“Jazz players love to accompany a genuine jazz singer and Antoinette is as real as they come: good range, phrasing and taste.”
“Montague has a voice that is immediately appealing, and is adaptable to the variety of tunes that she has chosen for the album. Her sound is smooth with a soulful edge. She never gets tied up with vocal excesses, emphatic when she needs to be, and tender at the appropriate moments.”
—Joe Lang, Jersey Jazz
“Antoinette Montague has a powerful voice, the ability to hold long notes without wavering, and a knack for making every song sound bluesy.”
—Scott Yanow, Los Angeles Jazz Scene
By Frank McGarry, The Duke Ellington Society, January 2010
When Antoinette Montague’s band took the stage to warm up the audience and get the annual December concert underway, they picked a seasonally appropriate tune – “Santa Claus Is Coming to Town.” The person next to me remarked with a sound of surprise in his voice and a wink, “I didn’t know Duke wrote this!” As I listened to the melody, nuanced with Monkish rhythms, I thought this song could be retitled “Antoinette Is Coming To Town” for she had arrived with treats for the packed audience in the Living Room at Saint Peter’s Church. The treats came in the form of clusters of festive balloons Ms. Montague had spread around the Living Room and a tray of cookies she had contributed to the refreshments given out at the party. But most important were the musical treats, including the promise of a great program of Ellington and Strayhorn and, as we could hear, a well-prepared band to play them featuring the wonderful Bill Easley. All of this before Ms. Montague set foot in front of the microphone.
As the band finished a second instrumental, “Do Nothing Till You Hear From Me,” Mr. Easley introduced Ms. Montague who danced her way to the stage and sang “Just a Lucky So-and-So.” After referring to Ivie Anderson as “one of Duke’s most esteemed singers,” Ms. Montague pulled out a musical treat from deep in Duke’s catalog, “If You Were in My Place,” from The Cotton Club Parade of 1938. Ms. Montague’s wonderful voice was strong and flexible, and had a commanding presence. She engaged her audience and seemed completely at ease with the material. It was a pleasure to watch and listen.
Bill Easley is a terrific musician and entertainer. His full, sometimes growling, tenor sax tone was on display all evening, especially during “In a Mellotone” from the second set. Mr. Easley’s clarinet produced woody notes that appeared fully formed in “Azure,” and his flute playing was given a platform on a samba-driven version of “I Let a Song Go Out of My Heart” (also from The Cotton Club Parade of 1938). Mr. Easley also introduced the beautifully chromatic “Sophisticated Lady” with Duke’s words: “This is for the most sophisticated lady in the house. We won’t embarrass her—she knows who she is!”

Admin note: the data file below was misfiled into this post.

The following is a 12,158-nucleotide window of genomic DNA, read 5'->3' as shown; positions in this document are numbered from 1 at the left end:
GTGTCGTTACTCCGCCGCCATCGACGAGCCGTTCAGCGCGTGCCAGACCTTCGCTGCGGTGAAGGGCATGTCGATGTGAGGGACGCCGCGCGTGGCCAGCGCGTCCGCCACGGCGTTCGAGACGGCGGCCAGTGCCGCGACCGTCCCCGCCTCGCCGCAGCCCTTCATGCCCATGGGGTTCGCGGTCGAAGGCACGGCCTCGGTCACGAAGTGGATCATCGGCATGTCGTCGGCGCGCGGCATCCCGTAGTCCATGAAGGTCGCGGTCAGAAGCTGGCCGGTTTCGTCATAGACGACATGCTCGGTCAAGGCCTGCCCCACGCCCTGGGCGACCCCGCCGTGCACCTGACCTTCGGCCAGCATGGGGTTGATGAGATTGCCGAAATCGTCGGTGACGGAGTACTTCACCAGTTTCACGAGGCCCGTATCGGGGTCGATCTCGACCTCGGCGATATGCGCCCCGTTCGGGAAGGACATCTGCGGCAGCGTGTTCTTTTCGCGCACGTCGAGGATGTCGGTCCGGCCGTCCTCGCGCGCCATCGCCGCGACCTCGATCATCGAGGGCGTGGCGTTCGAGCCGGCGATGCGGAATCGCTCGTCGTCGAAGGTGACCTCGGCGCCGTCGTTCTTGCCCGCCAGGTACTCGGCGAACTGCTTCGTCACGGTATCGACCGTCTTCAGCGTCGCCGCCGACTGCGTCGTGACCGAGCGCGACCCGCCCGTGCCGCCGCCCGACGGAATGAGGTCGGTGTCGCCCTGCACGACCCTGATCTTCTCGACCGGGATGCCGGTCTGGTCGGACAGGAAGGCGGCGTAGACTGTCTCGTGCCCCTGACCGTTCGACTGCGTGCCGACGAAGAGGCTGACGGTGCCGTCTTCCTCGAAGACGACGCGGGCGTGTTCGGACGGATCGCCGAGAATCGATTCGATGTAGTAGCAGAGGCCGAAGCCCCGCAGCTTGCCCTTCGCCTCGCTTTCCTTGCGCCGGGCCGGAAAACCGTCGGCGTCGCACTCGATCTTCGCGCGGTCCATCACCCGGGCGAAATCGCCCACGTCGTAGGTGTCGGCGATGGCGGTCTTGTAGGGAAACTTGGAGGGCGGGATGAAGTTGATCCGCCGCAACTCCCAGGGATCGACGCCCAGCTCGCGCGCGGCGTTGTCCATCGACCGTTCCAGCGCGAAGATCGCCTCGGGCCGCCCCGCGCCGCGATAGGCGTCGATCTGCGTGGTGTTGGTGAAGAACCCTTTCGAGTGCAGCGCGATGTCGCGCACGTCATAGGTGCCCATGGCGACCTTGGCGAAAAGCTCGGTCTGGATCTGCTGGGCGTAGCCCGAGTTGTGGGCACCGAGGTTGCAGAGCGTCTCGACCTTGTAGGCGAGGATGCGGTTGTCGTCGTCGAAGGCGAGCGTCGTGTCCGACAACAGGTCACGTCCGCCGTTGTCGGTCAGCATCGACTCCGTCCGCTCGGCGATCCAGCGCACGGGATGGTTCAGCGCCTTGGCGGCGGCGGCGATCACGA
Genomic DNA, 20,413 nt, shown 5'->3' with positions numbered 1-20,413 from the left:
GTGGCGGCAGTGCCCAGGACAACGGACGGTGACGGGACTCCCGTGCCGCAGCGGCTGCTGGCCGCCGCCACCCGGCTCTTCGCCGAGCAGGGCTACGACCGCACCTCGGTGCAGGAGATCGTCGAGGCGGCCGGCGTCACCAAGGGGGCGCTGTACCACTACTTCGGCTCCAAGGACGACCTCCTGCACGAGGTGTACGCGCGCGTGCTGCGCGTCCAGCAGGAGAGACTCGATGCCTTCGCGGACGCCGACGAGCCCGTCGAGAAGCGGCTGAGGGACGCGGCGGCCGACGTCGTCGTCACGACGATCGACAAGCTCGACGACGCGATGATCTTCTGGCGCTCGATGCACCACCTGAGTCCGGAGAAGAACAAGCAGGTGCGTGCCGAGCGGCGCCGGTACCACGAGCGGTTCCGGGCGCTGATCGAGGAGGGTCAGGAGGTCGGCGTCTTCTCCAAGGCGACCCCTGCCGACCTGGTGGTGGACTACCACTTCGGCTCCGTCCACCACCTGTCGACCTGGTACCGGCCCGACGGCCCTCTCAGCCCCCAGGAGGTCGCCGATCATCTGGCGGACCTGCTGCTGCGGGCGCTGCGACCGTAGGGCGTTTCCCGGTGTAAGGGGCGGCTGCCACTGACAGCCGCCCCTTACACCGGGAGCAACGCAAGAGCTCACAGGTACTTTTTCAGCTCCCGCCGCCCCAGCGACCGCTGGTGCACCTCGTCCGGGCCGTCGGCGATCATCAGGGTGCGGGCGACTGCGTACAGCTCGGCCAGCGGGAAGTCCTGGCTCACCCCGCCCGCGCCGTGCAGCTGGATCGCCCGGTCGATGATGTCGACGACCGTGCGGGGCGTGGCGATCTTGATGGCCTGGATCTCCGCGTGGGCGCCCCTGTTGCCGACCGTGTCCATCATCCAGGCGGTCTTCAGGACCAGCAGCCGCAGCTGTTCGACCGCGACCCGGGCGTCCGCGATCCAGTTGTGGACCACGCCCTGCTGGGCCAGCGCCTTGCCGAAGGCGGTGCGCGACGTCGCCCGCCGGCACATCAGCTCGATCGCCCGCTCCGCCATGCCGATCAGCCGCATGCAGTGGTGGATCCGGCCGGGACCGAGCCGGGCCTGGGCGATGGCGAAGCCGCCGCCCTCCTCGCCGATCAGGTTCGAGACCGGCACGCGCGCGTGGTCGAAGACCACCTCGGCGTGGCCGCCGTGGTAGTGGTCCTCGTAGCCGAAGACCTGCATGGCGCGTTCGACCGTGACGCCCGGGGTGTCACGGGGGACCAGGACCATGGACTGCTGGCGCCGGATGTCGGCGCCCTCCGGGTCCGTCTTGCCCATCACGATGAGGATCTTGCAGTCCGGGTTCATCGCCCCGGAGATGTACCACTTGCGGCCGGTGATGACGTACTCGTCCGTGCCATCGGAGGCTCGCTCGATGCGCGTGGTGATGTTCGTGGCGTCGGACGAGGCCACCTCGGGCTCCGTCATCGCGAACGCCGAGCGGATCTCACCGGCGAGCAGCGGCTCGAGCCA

Pianist Tommy James played lively block-chord phrases reminiscent of Red Garland and Errol Garner, which could suddenly turn to single-note lines with the compactness of Count Basie. The group was also well taken care of by the solid contributions of bassist Michael Max Fleming and drummer Payton Crossley. They changed the rhythmic landscape of an Ellington classic by beginning with Miles Davis’s “All Blues.” The familiar opening melodic phrase from “All Blues” was dropped but the rhythmic underpinning of the Davis piece was kept while the harmony and melody of “Mood Indigo” were layered on top. “Drop Me Off in Harlem” saw Mr. Fleming playing a staccato pattern with Mr. Crossley’s Latin beat to conjure a strong three-beat pattern over a four-beat pattern.
Ms. Montague changed things up with a tune called “Imagine My Frustration,” a song with a strong back beat and featuring Mr. Easley’s tenor, which Ms. Montague referred to as Ellington’s answer to rock‘n’roll. The piece originated as the Gerald Wilson composition entitled “Feelin’ Kinda Blues.” Billy Strayhorn wrote lyrics turning “Feelin’ Kinda Blues” into “Imagine My Frustration,” which Eddie Lambert says had a brief spell of popularity in the mid sixties.
“Creole Love Call” sparkled with Mr. Easley’s clarinet obbligato and solo while Ms. Montague’s wordless vocal and seductive stagecraft thoroughly entertained the audience. “Just Squeeze Me” featured a detour through a series of Christmas standards before returning to the melody and there was a short, poignant reading of “I Didn’t Know About You.” Finally, Ms. Montague, referring to the collaboration between Duke and Mahalia Jackson, finished the evening with an inspirational reading of “(Keep Your Hands On The Plow) Hold On.” ❑ Photo by Sheila Bellen
© 2017 Antoinette Montague